I don’t expect the trend to the countryside to empty the cities. Only 16% of the US population lives outside cities. Of the urban 84%, even 10% of them moving (8.4% of the population) would overwhelm rural populations. That economic boost may be welcome in many small towns that have been struggling. The towns that lost the kids to the big city may be getting them, and others, back. Culturally, well, there may be some adjustments.
I watch such things as an investor as much as I do as a real estate broker, as well as a resident of a rural county.
Aside from the money needed to move, the enablers are communications and delivery services. There may be an increase in seed sales, but streaming services, online meeting platforms, and a variety of ways to get goods to and from the house’s front door may be more profitable investments.
People may move from the city, but they tend to bring their city sensibilities with them. Rural life is casual and pragmatic. Urban life tends to bureaucratic. City regulations are tighter, or have more people in the bureaucracy to enforce the rules. Rural counties have people scattered by design, which also makes it harder for governing bodies to check on every house, every permit, to peek into every barn to see if there’s a house inside. (Yes, that’s a thing. Finding it difficult to legally get a permit for a house? In some places some resort to a less, um, approved method. Build a barn. Build a barn, then build something house-like inside, maybe simply park a nice RV inside – for storage, yeah, that’s it, for storage. Not a recommended solution, but it does happen.)
(Personal peeve. City folks also take a while to dial down the volume. City voices need to shout over a background hubbub of sirens, traffic, air conditions, and backup horns. At my house, outside the tourist season, the loudest voices at night may be a seal or coyotes a mile away. In summer, they have to compete with shouts and music cranked to 11. Newbies eventually quiet down and realize that too many lights at night make houses look like concentration camps. Go subtle.)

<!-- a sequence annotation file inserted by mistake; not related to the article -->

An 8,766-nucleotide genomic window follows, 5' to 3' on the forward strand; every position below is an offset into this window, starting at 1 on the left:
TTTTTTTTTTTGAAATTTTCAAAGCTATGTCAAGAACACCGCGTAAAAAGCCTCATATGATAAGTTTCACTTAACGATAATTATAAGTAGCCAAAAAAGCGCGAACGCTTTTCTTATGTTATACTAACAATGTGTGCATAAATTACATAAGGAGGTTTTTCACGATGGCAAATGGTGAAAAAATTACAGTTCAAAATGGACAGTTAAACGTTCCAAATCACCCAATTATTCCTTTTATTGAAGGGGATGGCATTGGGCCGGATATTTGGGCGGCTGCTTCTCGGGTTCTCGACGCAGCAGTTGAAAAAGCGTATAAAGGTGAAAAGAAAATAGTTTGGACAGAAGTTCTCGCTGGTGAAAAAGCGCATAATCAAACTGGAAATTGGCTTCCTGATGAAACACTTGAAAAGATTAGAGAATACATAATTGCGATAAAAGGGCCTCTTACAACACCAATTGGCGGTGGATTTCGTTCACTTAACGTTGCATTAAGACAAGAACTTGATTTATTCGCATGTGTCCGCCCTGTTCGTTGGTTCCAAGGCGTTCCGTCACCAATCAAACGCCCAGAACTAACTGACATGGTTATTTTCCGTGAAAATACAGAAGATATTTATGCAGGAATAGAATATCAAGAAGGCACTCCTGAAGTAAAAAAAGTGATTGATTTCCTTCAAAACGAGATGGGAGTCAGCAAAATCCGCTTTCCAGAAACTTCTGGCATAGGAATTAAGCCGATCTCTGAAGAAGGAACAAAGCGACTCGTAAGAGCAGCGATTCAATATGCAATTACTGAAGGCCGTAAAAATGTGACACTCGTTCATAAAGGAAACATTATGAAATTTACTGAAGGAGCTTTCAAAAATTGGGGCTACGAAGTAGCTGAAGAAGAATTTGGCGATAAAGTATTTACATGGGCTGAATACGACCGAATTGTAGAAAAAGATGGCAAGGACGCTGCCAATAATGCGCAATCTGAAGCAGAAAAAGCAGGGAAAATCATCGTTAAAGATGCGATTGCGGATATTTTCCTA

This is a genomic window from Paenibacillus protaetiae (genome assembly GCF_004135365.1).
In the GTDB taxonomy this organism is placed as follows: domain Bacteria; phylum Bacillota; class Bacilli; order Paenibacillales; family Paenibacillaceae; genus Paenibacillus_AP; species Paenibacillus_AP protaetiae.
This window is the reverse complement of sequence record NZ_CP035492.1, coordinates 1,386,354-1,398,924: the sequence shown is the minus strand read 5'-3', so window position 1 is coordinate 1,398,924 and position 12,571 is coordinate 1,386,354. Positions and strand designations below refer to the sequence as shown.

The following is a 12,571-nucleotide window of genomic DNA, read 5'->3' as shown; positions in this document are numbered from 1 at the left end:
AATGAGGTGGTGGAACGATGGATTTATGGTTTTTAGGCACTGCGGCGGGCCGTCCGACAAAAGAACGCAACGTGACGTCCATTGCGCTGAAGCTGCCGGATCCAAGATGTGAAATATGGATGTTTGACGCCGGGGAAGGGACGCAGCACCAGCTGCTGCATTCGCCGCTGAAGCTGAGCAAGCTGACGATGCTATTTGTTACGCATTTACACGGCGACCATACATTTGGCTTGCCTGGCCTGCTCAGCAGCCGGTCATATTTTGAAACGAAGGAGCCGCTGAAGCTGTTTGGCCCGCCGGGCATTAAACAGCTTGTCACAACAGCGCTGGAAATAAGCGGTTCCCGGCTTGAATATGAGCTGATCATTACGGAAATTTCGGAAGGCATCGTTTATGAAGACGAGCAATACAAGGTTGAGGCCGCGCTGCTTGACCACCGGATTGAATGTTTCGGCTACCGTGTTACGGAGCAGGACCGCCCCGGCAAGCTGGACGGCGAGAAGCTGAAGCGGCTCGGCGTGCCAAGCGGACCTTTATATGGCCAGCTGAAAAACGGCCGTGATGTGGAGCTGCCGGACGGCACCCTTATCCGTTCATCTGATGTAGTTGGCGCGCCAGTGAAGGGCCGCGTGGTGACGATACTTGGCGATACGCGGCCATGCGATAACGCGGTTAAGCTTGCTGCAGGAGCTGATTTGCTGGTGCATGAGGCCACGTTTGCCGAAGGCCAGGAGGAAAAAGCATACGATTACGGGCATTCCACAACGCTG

It may not make much difference in this election, but a switch and city values and people moving to rural areas may change representations and power centers.
A simple desire to have a quiet, pleasant place to work, raise a family, and play a bit may have long-term implications for politics and investments. I haven’t done much with retail lately, and I certainly won’t be as interested in businesses that rely on storefronts – unless they are hardware and farm supply stores.
As I mentioned in #RuralDistancing, rural means space. Take a place’s population and divide by acres and the area of a circle. In parts of Seattle; “That translates to 13.9 people per acre. Not bad considering acres. That’s a 32 foot radius around each person.” On Whidbey that’s; “0.5 people per acre. That’s a 160 foot radius around each resident.” You want room? We got room. We may not have enough water or septic-friendly land for much more than that, but we have room.
A little fiber-optic cabling, a lot of space, some appealing nature, and it is easy to see why there may just be an return to rural living. It certainly has meant the right environment for great conversations for me.